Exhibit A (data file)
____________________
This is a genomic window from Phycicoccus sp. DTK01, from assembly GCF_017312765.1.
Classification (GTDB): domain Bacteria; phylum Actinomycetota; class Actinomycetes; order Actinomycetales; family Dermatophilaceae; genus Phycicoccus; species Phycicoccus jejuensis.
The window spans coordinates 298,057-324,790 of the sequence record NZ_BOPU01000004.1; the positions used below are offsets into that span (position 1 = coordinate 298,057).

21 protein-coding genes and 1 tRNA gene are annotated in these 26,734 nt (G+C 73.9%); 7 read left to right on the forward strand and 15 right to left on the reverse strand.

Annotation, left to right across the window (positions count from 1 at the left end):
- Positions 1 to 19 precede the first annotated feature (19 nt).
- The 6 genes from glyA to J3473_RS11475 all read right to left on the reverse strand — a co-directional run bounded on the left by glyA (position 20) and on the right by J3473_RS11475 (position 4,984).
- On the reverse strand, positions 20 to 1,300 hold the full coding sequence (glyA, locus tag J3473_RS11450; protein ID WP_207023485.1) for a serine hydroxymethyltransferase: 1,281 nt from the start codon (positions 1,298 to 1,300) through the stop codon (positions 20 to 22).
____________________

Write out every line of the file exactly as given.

This is a genomic window from Phycicoccus sp. DTK01, from assembly GCF_017312765.1.
Classification (GTDB): domain Bacteria; phylum Actinomycetota; class Actinomycetes; order Actinomycetales; family Dermatophilaceae; genus Phycicoccus; species Phycicoccus jejuensis.
The window spans coordinates 298,057-324,790 of the sequence record NZ_BOPU01000004.1; the positions used below are offsets into that span (position 1 = coordinate 298,057).

21 protein-coding genes and 1 tRNA gene are annotated in these 26,734 nt (G+C 73.9%); 7 read left to right on the forward strand and 15 right to left on the reverse strand.

Annotation, left to right across the window (positions count from 1 at the left end):
- Positions 1 to 19 precede the first annotated feature (19 nt).
- The 6 genes from glyA to J3473_RS11475 all read right to left on the reverse strand — a co-directional run bounded on the left by glyA (position 20) and on the right by J3473_RS11475 (position 4,984).
- On the reverse strand, positions 20 to 1,300 hold the full coding sequence (glyA, locus tag J3473_RS11450; protein ID WP_207023485.1) for a serine hydroxymethyltransferase: 1,281 nt from the start codon (positions 1,298 to 1,300) through the stop codon (positions 20 to 22).